It’s never easy to say the words “eating disorder” — or to say them about someone you love. They’re scary words, loaded with overly rigid associations. But fearing the language, or avoiding it because you don’t seem to fit a textbook definition, may keep you a step away from healing. Forget the image that “eating disorder” conjures up in your mind; anyone who suffers from disordered ways of thinking about food is worthy of help and compassion. We all deserve self-care.

Phew. Thanks for bearing with that sermon. I really encourage you all to read the article.

And when you’re done, and you want to read something lighter, check out this fun article, in which I’m interviewed by Mimi for her college newspaper. It was a delight to connect with her!

Have a great night.


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  1. soundbar test 2014
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  2. Just found this website and this was the first article I read. It was an amazing read and I will be a long time follower of your posts. This issue gets far too little attention, as the “norm” is pushed down our throats it seems we cannot talk about eating disorders at all.

  3. I just found this article and I am so close to tears (and that doesn’t happen often).
    The way you write and especially WHAT you write takes my breath away. I am forever grateful for finding your blog.
    Love, Lara

  4. This is a great article and describes my situation so well. I too was never an in-patient or lost my period but I did have disordered eating. I think it is definitely time for the medical community to recognise that there is a wide scale of disordered eating and EVERYONE should get the chance to get help. I’m not taking anything away from people who are truly ill and at rock-bottom but I feel EDNOS doesn’f differentiate enough between different stages of disordered eating. Thanks for writing such a great article and help bring this important issue to more people’s attention.

  5. What a great article! so many more people are affected by disordered eating than we realize. Indeed, one does not have to reach rock bottom to deserve some professional help! I’m glad that people are starting to raise the awareness of this psychological disorder!

  6. Thank you for touching on such an important issue. It is true that many women in the raw/vegan community have struggled or are struggling with an ED, but, as I myself have encountered the same issue, I truly think it is possible to overcome THROUGH a novel, mindful approach and healthy eating. This needs to be said, thank you for saying it.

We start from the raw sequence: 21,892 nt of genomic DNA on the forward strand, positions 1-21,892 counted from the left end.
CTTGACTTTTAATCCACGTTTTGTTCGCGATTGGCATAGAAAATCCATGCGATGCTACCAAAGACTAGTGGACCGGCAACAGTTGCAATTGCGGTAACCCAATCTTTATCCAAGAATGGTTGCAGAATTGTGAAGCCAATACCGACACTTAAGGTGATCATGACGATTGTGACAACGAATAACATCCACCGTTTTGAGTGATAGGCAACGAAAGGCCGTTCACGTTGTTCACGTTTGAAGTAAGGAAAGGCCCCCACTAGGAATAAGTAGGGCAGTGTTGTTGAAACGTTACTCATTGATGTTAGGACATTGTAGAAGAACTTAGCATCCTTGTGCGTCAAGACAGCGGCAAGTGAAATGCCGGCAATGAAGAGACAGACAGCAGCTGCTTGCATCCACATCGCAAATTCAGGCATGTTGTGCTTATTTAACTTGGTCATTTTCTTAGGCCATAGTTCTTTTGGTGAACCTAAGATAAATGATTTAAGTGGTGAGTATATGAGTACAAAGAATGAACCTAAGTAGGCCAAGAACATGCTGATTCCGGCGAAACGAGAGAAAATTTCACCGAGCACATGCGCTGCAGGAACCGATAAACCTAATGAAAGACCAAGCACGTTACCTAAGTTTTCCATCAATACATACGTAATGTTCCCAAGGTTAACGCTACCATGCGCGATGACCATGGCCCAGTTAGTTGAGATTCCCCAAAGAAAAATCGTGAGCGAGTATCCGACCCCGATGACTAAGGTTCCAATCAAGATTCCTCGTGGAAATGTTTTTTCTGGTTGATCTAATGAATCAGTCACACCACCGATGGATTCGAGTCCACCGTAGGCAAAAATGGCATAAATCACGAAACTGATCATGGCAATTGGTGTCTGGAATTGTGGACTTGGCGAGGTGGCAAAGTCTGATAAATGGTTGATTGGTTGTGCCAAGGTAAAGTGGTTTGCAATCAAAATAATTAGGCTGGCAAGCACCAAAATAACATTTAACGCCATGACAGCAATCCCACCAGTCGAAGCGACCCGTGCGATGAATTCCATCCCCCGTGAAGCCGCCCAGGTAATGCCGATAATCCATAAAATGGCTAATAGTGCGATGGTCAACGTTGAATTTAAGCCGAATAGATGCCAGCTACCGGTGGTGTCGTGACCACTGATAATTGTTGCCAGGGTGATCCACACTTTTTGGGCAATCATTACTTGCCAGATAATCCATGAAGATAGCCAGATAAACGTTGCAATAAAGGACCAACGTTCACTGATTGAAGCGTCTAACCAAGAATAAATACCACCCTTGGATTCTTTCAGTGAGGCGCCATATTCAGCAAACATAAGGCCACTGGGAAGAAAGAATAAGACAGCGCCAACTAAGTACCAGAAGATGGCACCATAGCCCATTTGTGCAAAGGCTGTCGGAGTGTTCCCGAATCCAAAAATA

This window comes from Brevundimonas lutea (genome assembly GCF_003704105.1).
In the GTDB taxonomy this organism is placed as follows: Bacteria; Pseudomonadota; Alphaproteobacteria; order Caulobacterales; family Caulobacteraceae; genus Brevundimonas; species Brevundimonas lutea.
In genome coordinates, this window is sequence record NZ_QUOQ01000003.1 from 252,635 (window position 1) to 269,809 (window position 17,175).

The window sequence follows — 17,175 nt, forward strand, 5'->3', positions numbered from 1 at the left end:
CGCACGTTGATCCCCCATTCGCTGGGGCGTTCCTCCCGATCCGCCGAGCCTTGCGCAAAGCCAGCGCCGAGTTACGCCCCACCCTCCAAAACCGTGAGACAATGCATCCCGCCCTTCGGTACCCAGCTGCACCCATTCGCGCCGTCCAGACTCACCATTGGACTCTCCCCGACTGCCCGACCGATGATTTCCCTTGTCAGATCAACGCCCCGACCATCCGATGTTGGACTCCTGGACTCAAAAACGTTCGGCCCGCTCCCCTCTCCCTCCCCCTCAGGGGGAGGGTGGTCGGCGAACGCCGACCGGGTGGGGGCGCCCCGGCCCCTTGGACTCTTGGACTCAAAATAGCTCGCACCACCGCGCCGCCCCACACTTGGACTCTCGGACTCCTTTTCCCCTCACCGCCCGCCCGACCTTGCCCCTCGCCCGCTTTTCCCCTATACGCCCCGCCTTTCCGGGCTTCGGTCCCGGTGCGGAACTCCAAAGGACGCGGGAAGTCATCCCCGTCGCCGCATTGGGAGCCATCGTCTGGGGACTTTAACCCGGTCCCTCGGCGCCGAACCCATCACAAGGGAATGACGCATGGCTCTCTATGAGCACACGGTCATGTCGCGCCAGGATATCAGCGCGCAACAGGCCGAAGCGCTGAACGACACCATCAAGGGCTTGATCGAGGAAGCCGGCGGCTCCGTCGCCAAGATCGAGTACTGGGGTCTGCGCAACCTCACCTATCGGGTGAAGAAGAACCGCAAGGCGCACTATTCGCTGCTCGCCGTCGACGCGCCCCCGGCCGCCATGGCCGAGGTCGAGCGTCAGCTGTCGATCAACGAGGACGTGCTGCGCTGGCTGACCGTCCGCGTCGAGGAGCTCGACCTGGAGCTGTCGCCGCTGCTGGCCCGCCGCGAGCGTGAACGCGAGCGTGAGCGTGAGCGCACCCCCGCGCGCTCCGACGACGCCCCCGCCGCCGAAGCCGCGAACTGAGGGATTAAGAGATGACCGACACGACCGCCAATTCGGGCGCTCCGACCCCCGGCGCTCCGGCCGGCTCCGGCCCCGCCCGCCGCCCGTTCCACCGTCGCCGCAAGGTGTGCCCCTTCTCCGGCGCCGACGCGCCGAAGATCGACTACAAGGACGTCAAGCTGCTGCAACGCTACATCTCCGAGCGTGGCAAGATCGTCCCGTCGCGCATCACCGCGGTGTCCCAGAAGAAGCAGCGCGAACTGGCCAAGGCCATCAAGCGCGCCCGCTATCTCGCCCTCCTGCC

PS: Mind if I add you to my blogroll?

  7. THANK YOU! Just found your blog as I research the healthiest diet for my RA. My daughter, who is now 21, has suffered from ED/disordered eating since she was 15 (although technically her weight never fell below the established guidelines). I have read numerous books and articles as well as had numerous therapist consultations for my daughter. NONE came close to nailing it as you did. Those posters who said there was a fine line between someone who strives to eat healthy and maintain a healthy weight have no idea what they are talking about. The misery and emotional pain, impact on daily life, strained family life, and the ruined relationships as a result of the disordered eating doesn’t begin to compare to striving for nutritional excellence. It’s very difficult to deal with when no one understands. Thank you for putting it into words.

  8. wow, Gena this was an amazing post! a bit late on the commenting, but i found this very profound and interesting and sooo true, i have known soo many girls as i have been in inpatient numerous times for my anorexia/eating disorder, who say they dont have an issue bc they never hit “rock bottom” etc…but so untrue, and this was great to raise awareness.


  9. Thanks for posting this article and your response, Gena.

    I wonder if the distinction between “eating disorders” (such as those defined in the DSM) and patterns of “disordered eating” might be relevant to the kind of treatment provided for each of these problems. For me and my therapist, it was helpful to understand my disordered eating – EDNOS in this context – as a symptom of other anxieties. I started noticing the context for my rumination/worry/obsession with food, and I was able to pinpoint other problems that were manifesting themselves in my behavior around eating and exercise. Seeing my eating/exercise behavior as a set of symptoms rather than a disorder in and of itself was really liberating. I imagine, though, that if my disordered behavior had progressed – to a “disorder,” we might say – and placed my physical health in jeopardy, then I wouldn’t have had the luxury of exploring situation and context. In this case, medical treatment and perhaps behavioral therapy would have been necessary and would probably have preceded other forms of talk therapy.

    I’m just speculating here based on personal experience, so I may be off base. But it does seem necessary to keep the relationship between diagnosis and treatment in mind when discussing some of these ambiguous disorders.

  10. Hi Gena, I found your website a few months ago, and after reading your posts it has inspired me to try incorporating more raw foods into my diet. I always thought it would be really expensive or difficult, but your meal ideas are always simple, so it really is easy!

    Keep up the great work!

  11. Err…excuse my use of “broad” in the first paragraph. I meant to say so NARROW.